Stealing AES-256 keys in seconds using €200 of off-the-shelf components

Pierluigi Paganini June 24, 2017

Security experts at Fox‑IT have demonstrated that is possible sniff AES-256 encryption keys from a distance of one meter (3.3 feet) with a cheap equipment.

Security experts at Fox‑IT have demonstrated that is possible to power a side-channel attack to wirelessly extract secret AES-256 encryption keys from a distance of one meter (3.3 feet).

The researchers used €200 (~US$224) worth of parts obtained from off-the-shelf electronics components to monitors a computer’s electromagnetic radiation. The entire process of sniffing the keys over the air took around five minutes, but the experts noticed that reducing the distance within 30 centimeters (11.8 inches) it is possible to extract the keys in just 50 seconds.

The experts set up an equipment composed of a simple loop antenna connected to an external amplifier and bandpass filters that were bought online and then plugged it into a radio USB stick software they paid just €20.

The size of the resulting component was contained, the device could be hidden in a jacket or laptop case.

AES-256 side channel attack

” Using improved antenna and signal processing, Fox-IT and Riscure show how to covertly recover the
encryption key from two realistic AES-256 implementations while:

  • Attacking at a distance of up to 1 m (30 cm in realistic conditions; “TEMPEST”)
  • Using minimal equipment (fits in a jacket pocket, costs less than €200) and
  • Needing only a few minutes (5 minutes for 1 m and 50 seconds for 30 cm” reads the research paper.

The system designed by the experts is able to record radio signals generated by the power consumption of the SmartFusion2 target system running an ARM Cortex-M3-powered chip.

By measuring the leakage between the Cortex processor and the AHB bus, the analysis of consumption was then linked to encryption process in order to extract the keys. The researchers mapped out how the power consumption related to individual bytes of information by running different encryption process on a test rig.

“We see I/O to and from the Cortex-M3, calculations for the key schedule, and the 14 encryption rounds.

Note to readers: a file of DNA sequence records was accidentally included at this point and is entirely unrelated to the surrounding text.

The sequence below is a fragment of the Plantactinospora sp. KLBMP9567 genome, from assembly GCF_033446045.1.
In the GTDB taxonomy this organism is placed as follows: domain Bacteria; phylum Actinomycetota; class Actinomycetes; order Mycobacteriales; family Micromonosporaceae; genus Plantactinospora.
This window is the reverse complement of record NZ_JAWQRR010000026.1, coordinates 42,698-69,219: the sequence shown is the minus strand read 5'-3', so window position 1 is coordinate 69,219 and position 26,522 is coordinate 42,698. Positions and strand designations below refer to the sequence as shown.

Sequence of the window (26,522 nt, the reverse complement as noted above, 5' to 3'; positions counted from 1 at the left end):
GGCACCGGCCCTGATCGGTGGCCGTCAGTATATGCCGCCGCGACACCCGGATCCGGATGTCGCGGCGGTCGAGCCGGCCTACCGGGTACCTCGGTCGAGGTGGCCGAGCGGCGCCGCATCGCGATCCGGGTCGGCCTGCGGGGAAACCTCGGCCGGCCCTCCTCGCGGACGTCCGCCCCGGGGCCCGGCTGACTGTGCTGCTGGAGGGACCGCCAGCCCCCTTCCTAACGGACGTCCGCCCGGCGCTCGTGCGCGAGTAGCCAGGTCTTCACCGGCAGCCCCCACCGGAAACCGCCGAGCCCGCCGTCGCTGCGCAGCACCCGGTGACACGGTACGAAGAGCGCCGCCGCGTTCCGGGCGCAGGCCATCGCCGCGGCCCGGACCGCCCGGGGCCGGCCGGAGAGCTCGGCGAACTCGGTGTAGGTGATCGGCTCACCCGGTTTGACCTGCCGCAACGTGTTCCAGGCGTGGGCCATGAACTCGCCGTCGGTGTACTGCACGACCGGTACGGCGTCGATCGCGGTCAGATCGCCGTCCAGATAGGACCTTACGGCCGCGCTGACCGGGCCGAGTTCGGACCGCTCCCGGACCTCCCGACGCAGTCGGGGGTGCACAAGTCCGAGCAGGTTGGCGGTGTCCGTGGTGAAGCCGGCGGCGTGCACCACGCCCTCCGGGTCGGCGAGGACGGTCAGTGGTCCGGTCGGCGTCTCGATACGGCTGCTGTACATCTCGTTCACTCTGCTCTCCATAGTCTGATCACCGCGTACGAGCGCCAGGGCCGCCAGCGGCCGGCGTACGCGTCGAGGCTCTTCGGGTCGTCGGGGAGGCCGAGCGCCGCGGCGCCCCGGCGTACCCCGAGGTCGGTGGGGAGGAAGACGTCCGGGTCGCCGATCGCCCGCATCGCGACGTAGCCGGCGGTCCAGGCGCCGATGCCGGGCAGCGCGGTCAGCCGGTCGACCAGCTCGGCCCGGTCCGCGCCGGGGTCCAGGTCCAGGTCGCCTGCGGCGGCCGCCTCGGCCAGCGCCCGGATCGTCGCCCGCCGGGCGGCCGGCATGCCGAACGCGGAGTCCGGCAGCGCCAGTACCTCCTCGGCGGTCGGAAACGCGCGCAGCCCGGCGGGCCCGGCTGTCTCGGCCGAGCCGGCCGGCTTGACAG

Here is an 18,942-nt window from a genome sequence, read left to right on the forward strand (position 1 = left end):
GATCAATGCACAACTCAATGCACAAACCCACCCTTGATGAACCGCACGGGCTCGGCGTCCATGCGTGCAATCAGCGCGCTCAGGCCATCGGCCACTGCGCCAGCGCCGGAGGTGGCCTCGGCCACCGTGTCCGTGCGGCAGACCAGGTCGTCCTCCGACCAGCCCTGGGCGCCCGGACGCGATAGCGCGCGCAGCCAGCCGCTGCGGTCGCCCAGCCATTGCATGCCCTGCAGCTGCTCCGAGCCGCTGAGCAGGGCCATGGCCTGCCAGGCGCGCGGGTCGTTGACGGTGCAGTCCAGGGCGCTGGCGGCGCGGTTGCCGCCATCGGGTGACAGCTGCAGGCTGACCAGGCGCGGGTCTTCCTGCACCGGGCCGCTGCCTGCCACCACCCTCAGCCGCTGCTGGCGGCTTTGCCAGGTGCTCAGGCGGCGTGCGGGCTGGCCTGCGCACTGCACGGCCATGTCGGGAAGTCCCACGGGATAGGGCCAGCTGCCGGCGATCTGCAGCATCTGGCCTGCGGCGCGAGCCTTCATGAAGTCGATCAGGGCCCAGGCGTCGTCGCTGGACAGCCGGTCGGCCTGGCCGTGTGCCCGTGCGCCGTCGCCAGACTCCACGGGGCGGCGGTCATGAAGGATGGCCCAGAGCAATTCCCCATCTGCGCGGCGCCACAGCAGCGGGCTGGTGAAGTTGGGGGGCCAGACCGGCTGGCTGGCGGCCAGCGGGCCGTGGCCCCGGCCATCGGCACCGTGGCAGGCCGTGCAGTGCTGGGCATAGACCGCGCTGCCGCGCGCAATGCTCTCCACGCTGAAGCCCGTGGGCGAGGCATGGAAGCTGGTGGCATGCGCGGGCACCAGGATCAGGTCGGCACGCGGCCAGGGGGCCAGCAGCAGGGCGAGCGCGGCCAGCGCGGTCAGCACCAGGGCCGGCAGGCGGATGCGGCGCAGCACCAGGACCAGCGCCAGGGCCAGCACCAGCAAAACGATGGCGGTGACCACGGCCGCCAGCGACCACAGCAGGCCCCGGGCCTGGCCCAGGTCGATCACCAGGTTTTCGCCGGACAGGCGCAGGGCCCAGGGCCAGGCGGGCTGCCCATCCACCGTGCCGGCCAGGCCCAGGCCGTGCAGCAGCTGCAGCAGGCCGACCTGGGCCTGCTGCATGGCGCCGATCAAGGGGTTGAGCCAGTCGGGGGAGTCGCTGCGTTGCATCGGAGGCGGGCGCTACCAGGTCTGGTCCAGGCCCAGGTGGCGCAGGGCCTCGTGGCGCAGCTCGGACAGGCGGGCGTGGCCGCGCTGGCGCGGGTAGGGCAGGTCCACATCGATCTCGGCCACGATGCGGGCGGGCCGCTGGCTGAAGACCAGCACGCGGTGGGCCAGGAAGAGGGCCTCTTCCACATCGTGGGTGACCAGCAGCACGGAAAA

Overview trace showing pattern dependent on AES algorithm. So, we can measure a signal which is related to the instantaneous power consumption of part of the chip. This is still a long way from extracting secret keys though! To extract the key, we need to observe many different encryption blocks with different inputs and attempt to model how the device leaks information.” continues the paper.

By implementing this technique, the experts were able to guess at the 256 possible values of a single byte.

“Using this approach only requires us to spend a few seconds guessing the correct value for each byte in turn (256 options per byte, for 32 bytes – so a total of 8,192 guesses),” states the paper.  “In contrast, a direct brute-force attack on AES‑256 would require 2256guesses and would not complete before the end of the universe.”

The experts highlighted that the technique is more efficient in the proximity of the target system because the electromagnetic signals drop off rapidly with the distance.

The technique could be improved with more expensive equipment.

The tests were conducted in a controlled environment where possible interferences were limited respect a live environment.

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Pierluigi Paganini

(Security Affairs – AES-256 encryption, side-channel attack)

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